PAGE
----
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Rocky Mountains

From Academic Kids

Rocky Mountain National Park (photo courtesy of NPS)
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Rocky Mountain National Park (photo courtesy of NPS)

The Rocky Mountains, often called the Rockies, are a broad mountain range in western North America. The Rocky Mountains stretch more than 3000 miles (4800 km) from British Columbia to New Mexico, extending through Canada and much of the breadth of the contiguous United States. The highest peak is Mount Elbert, in Colorado, which is 14,440 feet (4401 m) above sea level. Mount Robson (12,972 feet/3954 m) is the highest peak in the Canadian Rockies. The Rocky Mountain System is a United States physiographic region.

Contents

Geography and geology

The Rocky Mountains are commonly defined to stretch from the Liard River in British Columbia, down to the Rio Grande in New Mexico. The mountains can also be considered to run to Alaska or Mexico, but usually those mountains are considered to be part of the entire American cordillera, rather than part of the Rockies.

The younger ranges of the Rocky Mountains uplifted during the late Cretaceous period (140 million-65 million years ago), although some portions of the southern mountains date from uplifts during the Precambrian (3,980 million-600 million years ago). The mountains' geology is a complex of igneous and metamorphic rock; younger sedimentary rock occurs along the margins of the southern Rocky Mountains, and volcanic rock from the Tertiary (65 million-1.8 million years ago) occurs in the San Juan Mountains and in other areas. Millennia of severe erosion in the Wyoming Basin transformed intermountain basins into a relatively flat terrain. The Tetons and other north-central ranges are magnificent granitic intrusions of folded and faulted rocks of Paleozoic and Mesozoic age (Peterson 1986; Knight 1994).

Periods of glaciation occurred from the Pleistocene Epoch (1.8 million-70,000 years ago) to the Holocene Epoch (fewer than 11,000 years ago). Recent episodes included the Bull Lake Glaciation that began about 150,000 years ago and the Pinedale Glaciation that probably remained at full glaciation until 15,000-20,000 years ago (Pierce 1979). Ninety percent of Yellowstone National Park was covered by ice during the Pinedale Glaciation (Knight 1994). The "little ice age" was a period of glacial advance that lasted a few centuries from about 1550 to 1860. For example, the Agassiz and Jackson glaciers in Glacier National Park reached their most forward positions about 1860 during the little ice age (Grove 1990).

Water in its many forms sculpted the present Rocky Mountain landscape (Athearn 1960). Runoff and snowmelt from the peaks feed Rocky Mountain rivers and lakes with the water supply for one-quarter of the United States. The rivers that flow from the Rocky Mountains eventually drain into three of the world's five Oceans: the Atlantic Ocean, the Pacific Ocean, and the Arctic Ocean. These rivers include:

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Map showing approximate location of the Rocky Mountains.

Human History

Since the last great Ice Age, the Rocky Mountains were a sacred home first to Paleo-Indians and then to the Native American tribes of the Apache, Arapaho, Bannock, Blackfoot, Cheyenne, Crow. Flathead, Shoshoni, Sioux, Ute, and others (Johnson 1994). Paleo-Indians hunted the now-extinct mammoth and ancient bison (an animal 20% larger than modern bison) in the foothills and valleys of the mountains. Like the modern tribes that followed them, Paleo-Indians probably migrated to the plains in fall and winter for bison and to the mountains in spring and summer for fish, deer, elk, roots, and berries. In Colorado, along the crest of the Continental Divide, rock walls that Native Americans built for driving game date back 5,400-5,800 years (Buchholtz 1983). A growing body of scientific evidence indicates that Native Americans had significant effects on mammal populations by hunting and on vegetation patterns through deliberate burning (Kay 1994).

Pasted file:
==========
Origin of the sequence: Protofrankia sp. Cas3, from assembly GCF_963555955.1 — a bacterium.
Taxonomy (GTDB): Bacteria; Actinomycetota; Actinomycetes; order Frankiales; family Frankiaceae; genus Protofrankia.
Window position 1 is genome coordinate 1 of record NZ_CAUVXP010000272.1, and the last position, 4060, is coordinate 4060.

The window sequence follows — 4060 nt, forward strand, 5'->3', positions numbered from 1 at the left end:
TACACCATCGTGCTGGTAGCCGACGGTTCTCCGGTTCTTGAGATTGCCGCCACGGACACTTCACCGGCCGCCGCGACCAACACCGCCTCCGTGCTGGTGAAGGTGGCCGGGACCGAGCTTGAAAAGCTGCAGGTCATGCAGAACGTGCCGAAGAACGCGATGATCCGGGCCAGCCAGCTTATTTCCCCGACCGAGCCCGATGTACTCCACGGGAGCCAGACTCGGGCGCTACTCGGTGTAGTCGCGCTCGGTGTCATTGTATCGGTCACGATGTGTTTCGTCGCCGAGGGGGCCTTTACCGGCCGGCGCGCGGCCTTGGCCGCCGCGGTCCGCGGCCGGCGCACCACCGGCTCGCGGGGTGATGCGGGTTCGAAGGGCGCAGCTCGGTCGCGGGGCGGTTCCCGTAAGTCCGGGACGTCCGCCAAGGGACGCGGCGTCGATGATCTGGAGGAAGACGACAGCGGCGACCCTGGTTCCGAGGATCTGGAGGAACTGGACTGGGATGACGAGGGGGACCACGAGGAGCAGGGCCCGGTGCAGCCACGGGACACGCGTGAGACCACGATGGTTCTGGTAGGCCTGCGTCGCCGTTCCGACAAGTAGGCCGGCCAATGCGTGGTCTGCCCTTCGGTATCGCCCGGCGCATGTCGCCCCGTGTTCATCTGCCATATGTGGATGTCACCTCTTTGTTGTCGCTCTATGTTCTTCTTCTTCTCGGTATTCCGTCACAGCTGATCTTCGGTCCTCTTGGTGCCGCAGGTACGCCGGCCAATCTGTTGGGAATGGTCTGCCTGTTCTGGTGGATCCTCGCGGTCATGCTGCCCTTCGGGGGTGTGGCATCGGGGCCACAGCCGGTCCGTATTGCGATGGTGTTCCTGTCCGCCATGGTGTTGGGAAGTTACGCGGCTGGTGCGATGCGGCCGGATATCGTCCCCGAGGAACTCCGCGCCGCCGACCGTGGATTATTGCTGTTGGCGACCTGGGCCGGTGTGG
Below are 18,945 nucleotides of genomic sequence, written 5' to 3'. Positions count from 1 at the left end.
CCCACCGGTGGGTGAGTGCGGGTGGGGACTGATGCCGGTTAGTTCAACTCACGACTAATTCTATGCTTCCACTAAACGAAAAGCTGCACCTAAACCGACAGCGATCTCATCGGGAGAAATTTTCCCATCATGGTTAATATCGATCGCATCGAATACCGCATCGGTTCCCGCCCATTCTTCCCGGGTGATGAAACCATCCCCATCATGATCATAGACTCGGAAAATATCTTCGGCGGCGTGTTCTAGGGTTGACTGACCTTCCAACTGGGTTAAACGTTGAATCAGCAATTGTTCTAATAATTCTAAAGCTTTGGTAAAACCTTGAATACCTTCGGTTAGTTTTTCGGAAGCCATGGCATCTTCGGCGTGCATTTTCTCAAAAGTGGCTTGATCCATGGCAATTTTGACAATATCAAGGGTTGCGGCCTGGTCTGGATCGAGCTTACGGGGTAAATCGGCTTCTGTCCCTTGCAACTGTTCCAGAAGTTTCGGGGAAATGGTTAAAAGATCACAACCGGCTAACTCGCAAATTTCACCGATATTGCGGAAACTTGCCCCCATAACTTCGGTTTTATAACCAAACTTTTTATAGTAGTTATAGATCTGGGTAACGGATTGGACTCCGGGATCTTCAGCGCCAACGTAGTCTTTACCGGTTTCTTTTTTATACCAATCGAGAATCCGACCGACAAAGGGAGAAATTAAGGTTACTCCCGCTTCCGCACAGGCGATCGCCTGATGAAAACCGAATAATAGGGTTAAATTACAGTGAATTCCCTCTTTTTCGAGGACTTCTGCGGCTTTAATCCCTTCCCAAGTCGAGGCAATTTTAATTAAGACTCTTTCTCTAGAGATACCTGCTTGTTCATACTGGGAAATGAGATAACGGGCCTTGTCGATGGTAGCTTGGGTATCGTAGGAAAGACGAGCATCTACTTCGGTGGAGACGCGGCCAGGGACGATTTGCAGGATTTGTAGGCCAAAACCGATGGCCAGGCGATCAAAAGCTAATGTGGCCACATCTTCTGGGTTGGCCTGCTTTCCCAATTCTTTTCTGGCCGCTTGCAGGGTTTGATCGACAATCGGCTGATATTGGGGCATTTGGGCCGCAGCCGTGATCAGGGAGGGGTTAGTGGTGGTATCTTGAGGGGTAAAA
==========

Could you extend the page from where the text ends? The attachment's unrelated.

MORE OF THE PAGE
Recent human history of the Rocky Mountains is one of more rapid change (Lavender 1975; Knight 1994). The Spanish explorer Francisco Vsquez de Coronado--with a group of soldiers, missionaries, and African slaves--marched into the Rocky Mountain region from the south in 1540. The introduction of the horse, metal tools, rifles, new diseases, and different cultures profoundly changed the Native American cultures. Native American populations were extirpated from most of their historical ranges by disease, warfare, habitat loss (eradication of the bison), and continued assaults on their culture.

The Lewis and Clark expedition (1804-1806) was the first scientific reconnaissance of the Rocky Mountains. Specimens were collected for contemporary botanists, zoologists, and geologists (Jackson 1962). The expedition was said to have paved the way to (and through) the Rocky Mountains for European-Americans from the East, although Lewis and Clark met at least 11 European-American mountain men during their travels.

Mountain men, primarily French, Spanish, and American fur traders and explorers, roamed the Rocky Mountains from 1800 to 1850. The more famous of these include William Henry Ashley, Jim Bridger, Kit Carson, John Colter, Thomas Fitzpatrick, Andrew Henry, and Jedediah Smith. On July 24, 1832, Benjamin Bonneville led the first wagon train across the Rocky Mountains by using Wyoming's South Pass.

The Mormons began to settle near the Great Salt Lake in 1847. In 1859, gold was discovered near Cripple Creek, Colorado, and the regional economy of the Rocky Mountains was changed forever. The transcontinental railroad was completed in 1869, and Yellowstone National Park was established in 1872. While settlers filled the valleys and mining towns, conservation and preservation ethics began to take hold. President Harrison established several forest reserves in the Rocky Mountains in 1891-1892. In 1905, President Theodore Roosevelt extended the Medicine Bow Forest Reserve to include the area now managed as Rocky Mountain National Park (Buchholtz 1983). Economic development began to center on mining, forestry, agriculture, and recreation, as well as on the service industries that support them (Lavender 1975). Tents and camps became ranches and farms, forts and train stations became towns, and some towns became cities.